By the time we got to the second wave feminism had discovered political lesbianism. I spoke to a second waver who felt shunned from her feminist group because she had boyfriends. Boyfriends and red lipstick. Therefore her voice had very little value in many feminist circles.
Now we have sex positive feminism. There isn't, as yet, an official sex negative movement but it is simply because they haven't mobilised as a core movement. Because to me sex positive feminism is all about keeping women safe, people educated and sexual health services accessible I like it. However some see it as mere anti-prudery and a request for permission to have politics at the pole.
But while it started in response to the anti-pornography movement, sex positive feminism is so much more than a women's glossy article in which a columnist tries a pole dancing class and finds it 'empowering'. Mainly because, eurgh, that is so 2004 I could cry but also because, and all feminists should know this, sex is more than titillation. Sex positive feminism recognises the subject isn't black and white.
Lately opposition to sex positive sexism seems to have stepped up a little, Glosswitch wrote in the New Statesman on her interpretation of sex positivity: "And so we get to 'sex-positive feminism' - that feminism which, by its very existence, suggests that all others types are for miserable, dried-up prudes who just needed a good fuck (ideally PIV)."
we forget how patriarchy and feminism regularly dismisses voices who are far more knowledgeable on the subject than we are.
Glosswitch's frustration with sex positive feminists is based on her belief that we prop up the patriarchy: "There's a bitter irony to the fact that 'but I'm a feminist' has become one of those phrases by which male dominance can be positively reinforced. 'But I'm a feminist and I don't mind objectification / unpaid work / sexual harassment / being called a cunt!' The implication is that we've come full circle. Feminism has worked through all of its issues and realised that the grown-ups were right all along. All that stuff we used to call oppression? Weâre totes cool with it now." We're cool girls, right?
Really Glosswitch is right to fear this, but I disagree that this full circle feminism stems from sex positivity. Let me be really frank, I don't agree with NMP3 BUT if I woke up tomorrow and porn, Page 3 and sex work didn't exist I can't say I'd shed a tear. If I woke up and we could discuss these subjects without falling back on insults and people shutting conversations down because they disagree and refuse to see the other side I'd perhaps weep with joy.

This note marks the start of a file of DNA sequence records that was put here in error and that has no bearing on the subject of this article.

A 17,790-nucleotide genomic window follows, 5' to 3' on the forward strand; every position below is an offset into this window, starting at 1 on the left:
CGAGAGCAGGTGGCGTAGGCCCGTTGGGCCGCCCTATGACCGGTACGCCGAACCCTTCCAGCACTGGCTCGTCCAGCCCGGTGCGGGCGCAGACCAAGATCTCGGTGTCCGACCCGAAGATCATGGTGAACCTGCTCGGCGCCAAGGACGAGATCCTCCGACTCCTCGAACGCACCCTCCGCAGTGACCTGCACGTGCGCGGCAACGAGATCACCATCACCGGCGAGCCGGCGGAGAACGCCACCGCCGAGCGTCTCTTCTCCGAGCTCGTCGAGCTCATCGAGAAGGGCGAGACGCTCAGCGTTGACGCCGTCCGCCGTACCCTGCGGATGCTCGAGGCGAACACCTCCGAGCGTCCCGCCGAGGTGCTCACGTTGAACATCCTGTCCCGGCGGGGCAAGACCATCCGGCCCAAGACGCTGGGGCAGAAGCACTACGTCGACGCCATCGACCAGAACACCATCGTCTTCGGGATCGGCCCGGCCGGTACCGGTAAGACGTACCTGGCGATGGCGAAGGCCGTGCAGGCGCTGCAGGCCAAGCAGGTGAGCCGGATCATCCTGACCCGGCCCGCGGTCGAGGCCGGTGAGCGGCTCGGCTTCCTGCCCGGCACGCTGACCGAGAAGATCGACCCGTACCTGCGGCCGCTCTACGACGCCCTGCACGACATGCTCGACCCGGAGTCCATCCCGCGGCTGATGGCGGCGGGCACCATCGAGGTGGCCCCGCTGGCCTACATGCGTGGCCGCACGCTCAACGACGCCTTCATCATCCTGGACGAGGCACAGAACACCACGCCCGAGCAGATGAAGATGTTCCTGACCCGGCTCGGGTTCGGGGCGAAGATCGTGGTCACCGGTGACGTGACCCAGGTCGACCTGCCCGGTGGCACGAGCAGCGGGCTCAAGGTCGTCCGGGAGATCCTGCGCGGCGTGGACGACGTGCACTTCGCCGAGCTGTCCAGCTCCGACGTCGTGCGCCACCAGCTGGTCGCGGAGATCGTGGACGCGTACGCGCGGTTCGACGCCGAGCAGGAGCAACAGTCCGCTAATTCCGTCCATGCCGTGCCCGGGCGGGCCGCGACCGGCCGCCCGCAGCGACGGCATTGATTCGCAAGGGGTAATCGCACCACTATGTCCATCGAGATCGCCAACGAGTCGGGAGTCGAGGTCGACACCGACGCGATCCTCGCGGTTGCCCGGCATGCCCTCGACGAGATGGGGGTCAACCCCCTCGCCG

Glosswitch and others clearly feel they are being regularly dismissed when they broach certain subjects: "It ought to be possible to criticise the gender politics of sex work without being diagnosed with 'whorephobia'. It ought to be possible to question the objectification behind Page 3 without being seen as a slut-shamer. It ought to be possible to object to cat-calls without it being implied that you are classist, naive and sexually repressed. It ought to be possible to hold differing views on the legal status of sex work without being considered worse than abusive clients and rapists."
Perhaps we forget how patriarchy and feminism regularly dismisses voices who are far more knowledgeable on the subject than we are.
The frustrating thing is we are both fighting for the same thing, ultimately we want to get rid of objectification, abuse and sexual violence. "...the truth is, those who question objectification aren't afraid of fucking. They are not the swooning, pearl-clutching prudes dreamed up by misogynists and sex positive feminists alike. They're just taking sex positivity one step further, by recognising that no one's choices are made in a vacuum but that everyone needs to be respected as an autonomous sexual being."
I'd be punching my fist in the air and yelling "Yes!" aloud at this were it not in a bid to douse the momentum of sex positivity. Both sides (and they are sides) should question why something intended to boost feminism and smash patriarchy has been ill received. We can't do anything if both sides feel silenced. If we both want similar things perhaps this is a question of updating our language and getting on with it rather than chastising each other and halting progress.